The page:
"Here began for Fr. Snyder tens of years of wandering, again, not outwardly impressive to relate, but revealing to the inner eye a steady fidelity and coherence: "For my thoughts are not your thoughts: nor your ways my ways, saith the Lord" (Is. LV,8). The monk might be driven out of the unfaithful monastery, but the monastery could not be taken out of the faithful monk. He remained the monk, say friends, to the end of his days."

    So, for Williamson, et. al, Merton led the entire monastery off the rails and into a ditch, and poor Fr. Snyder had nowhere to go. Wonder why the other famous Trappist writer, the very conservative Fr. Raymond Flanagan, kept his vocation and stayed at Gethsemani? He disagreed with Merton over a number of issues, but shed tears at the death of Merton, and said it best (paraphrased): "He was a damn good monk!"

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  14. Thanks Michael - I forgot you are close to Gethsemani.

    This is my opinion on the issue:

    I actually think Merton is a rather typical Trappist - if a type actually exists, that is. Once a monk told me that the men who enter Trappist monasteries are pretty much the same types who enter the Marines.

    Merton had an interesting background, and his NY intellectual-social-activist roundtable friends can not really be classified as beatnicks. Imagine Dottie Day in black tights and leotard. Not so much.

    I think Merton's work was solidly Catholic in the beginning and I believe his conversion and monastic life was just as authentic. Yes his superiors were amazed by him and therefore responsible for his soul.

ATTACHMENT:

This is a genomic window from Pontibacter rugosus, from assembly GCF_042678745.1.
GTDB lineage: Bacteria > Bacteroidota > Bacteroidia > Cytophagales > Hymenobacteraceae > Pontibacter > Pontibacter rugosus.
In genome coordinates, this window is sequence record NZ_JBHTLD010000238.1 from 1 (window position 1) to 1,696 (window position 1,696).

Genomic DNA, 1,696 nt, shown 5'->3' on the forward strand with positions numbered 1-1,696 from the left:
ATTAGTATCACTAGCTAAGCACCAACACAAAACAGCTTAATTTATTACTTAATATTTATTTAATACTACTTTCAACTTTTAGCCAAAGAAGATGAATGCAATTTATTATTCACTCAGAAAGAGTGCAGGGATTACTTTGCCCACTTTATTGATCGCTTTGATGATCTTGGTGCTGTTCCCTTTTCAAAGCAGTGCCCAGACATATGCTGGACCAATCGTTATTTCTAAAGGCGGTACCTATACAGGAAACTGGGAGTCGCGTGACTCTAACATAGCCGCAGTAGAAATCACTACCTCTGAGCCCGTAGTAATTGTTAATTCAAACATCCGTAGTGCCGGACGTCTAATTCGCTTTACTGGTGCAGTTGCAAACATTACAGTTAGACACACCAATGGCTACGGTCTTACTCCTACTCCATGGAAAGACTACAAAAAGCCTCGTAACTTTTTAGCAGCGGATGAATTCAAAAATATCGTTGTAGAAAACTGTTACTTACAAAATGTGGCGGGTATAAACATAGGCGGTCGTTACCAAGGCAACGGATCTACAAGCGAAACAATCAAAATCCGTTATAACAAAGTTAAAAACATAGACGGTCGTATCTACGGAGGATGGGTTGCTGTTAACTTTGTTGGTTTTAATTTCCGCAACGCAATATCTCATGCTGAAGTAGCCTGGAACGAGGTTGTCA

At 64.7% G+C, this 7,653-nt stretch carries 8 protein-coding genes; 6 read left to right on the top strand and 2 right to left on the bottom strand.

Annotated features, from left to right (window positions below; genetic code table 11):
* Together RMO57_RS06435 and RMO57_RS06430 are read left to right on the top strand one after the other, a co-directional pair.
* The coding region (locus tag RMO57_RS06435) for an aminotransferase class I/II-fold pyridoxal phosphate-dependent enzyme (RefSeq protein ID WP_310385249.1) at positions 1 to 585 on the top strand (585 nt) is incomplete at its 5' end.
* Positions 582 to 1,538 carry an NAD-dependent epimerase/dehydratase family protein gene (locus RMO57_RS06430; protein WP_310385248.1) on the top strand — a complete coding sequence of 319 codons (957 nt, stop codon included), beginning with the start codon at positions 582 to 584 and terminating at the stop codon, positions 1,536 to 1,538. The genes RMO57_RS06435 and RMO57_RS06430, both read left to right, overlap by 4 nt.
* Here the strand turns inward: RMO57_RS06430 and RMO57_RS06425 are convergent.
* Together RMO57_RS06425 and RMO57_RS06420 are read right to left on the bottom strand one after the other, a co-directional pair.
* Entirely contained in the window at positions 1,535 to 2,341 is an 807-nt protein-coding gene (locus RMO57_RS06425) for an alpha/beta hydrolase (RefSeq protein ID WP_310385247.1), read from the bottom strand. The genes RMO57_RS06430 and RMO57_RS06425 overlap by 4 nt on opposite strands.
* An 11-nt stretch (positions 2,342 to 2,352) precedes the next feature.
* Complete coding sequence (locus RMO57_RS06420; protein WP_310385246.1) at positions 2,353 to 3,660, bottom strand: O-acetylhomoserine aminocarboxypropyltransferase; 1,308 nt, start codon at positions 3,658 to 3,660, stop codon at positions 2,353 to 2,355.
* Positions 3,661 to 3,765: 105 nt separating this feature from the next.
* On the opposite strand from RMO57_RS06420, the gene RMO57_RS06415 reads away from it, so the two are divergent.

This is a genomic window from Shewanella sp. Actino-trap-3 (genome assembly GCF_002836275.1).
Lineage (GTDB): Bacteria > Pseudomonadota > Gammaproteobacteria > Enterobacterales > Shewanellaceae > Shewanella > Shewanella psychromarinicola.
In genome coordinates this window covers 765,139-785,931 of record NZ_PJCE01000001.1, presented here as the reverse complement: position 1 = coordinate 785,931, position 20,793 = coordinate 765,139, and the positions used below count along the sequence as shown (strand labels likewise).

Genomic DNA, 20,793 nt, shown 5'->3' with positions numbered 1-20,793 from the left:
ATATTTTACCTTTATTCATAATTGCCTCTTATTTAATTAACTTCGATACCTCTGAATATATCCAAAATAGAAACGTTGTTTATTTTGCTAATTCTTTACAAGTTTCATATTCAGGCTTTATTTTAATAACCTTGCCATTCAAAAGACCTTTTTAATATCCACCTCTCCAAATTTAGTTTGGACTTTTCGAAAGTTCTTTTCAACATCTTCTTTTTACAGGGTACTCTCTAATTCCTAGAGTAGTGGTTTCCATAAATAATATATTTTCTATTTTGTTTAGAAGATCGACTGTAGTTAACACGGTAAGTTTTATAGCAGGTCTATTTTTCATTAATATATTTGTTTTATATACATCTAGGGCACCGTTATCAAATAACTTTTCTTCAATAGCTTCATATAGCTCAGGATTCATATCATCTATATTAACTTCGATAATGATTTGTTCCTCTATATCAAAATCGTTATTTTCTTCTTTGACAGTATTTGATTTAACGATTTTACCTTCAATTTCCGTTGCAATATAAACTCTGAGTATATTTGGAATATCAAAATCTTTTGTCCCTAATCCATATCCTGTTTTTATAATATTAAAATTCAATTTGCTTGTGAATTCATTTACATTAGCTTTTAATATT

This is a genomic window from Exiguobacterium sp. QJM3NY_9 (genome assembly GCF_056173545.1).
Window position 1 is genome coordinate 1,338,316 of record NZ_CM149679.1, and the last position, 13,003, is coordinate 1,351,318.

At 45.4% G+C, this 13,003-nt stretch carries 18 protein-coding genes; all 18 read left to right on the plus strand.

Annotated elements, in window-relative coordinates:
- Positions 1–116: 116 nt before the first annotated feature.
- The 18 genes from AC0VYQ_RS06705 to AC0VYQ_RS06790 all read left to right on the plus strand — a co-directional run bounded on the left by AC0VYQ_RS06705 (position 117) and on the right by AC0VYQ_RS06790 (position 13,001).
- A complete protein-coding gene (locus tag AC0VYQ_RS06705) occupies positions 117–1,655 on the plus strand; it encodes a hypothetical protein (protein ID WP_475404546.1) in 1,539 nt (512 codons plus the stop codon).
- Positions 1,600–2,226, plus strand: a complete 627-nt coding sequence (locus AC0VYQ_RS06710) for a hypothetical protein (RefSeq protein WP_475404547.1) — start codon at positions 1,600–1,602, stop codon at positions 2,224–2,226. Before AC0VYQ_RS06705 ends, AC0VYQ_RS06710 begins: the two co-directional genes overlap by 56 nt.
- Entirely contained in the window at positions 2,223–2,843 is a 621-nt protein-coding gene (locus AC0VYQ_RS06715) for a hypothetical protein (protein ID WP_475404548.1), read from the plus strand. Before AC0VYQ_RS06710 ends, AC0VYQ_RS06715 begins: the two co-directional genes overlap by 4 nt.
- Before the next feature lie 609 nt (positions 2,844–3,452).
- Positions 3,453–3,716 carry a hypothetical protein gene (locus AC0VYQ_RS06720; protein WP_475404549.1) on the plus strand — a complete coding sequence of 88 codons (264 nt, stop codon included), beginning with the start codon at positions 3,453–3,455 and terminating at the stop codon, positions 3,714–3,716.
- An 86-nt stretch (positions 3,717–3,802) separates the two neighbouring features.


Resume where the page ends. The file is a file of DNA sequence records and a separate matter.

Nevertheless the Counciliar years - pre and post - were very much about renewal and experimentation. Merton's explorations into oriental monasticism and mysticism developed in response to that climate - encouraged by the Council Fathers to some extent, in addition to his superiors. As an intellectual and mystic he was naturally captivated by the spirituality he observed - in that sense he became a sort of modern John Cassian of monastic indifferentism, if you will. Yet he was just doing his job and remained in obedience, even as he dabbled in other cloisters he knew not, as it were.

    He set the trend - he blazed the trail. He removed the grill, and the Trappists have never restored it. (When I say he, I'm talking about his influence.)

    He died a monk. That's a huge accomplishment. God judges the rest.

    I know nothing about Fr. Snyder but I have never heard it said that Gethsemani was unfaithful - to the contrary. Snyder evidently left the monastery. Strangely enough, sometimes following all the rules - up at 3am and to bed by 8pm and never missing an office, etc., can be more a matter of training and discipline, and not necessarily a sign of holiness. Though laudable, it is similar to the duty-bound Marine.

    Just my opinion. I am not at all qualified to judge anyone's monastic observance.

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  15. Michael--
    I am not judging his soul, but his writing and public witness, which went from edifying promotion of the Catholic faith to something less so and in the process did damage to Catholic monasticism and spirituality.

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  16. Thomas Merton was a prophet who called out the injustices he saw in the world. He called out for peace and understanding in a tumultuous time of war and judgement. Jesus did the same exact thing. Thomas Merton should be considered a part of the Communion of Saints along with figures like Dorothy Day and Peter Maunir. They lived doing Christ's work in this world. Caring for the sick and the persecuted. Merton was a cloistered monk, but had a divine sensibility about the rest of the world. He truly loved humanity and the presence of the Lord through them all. We are all children of the same God, and God loves us all equally.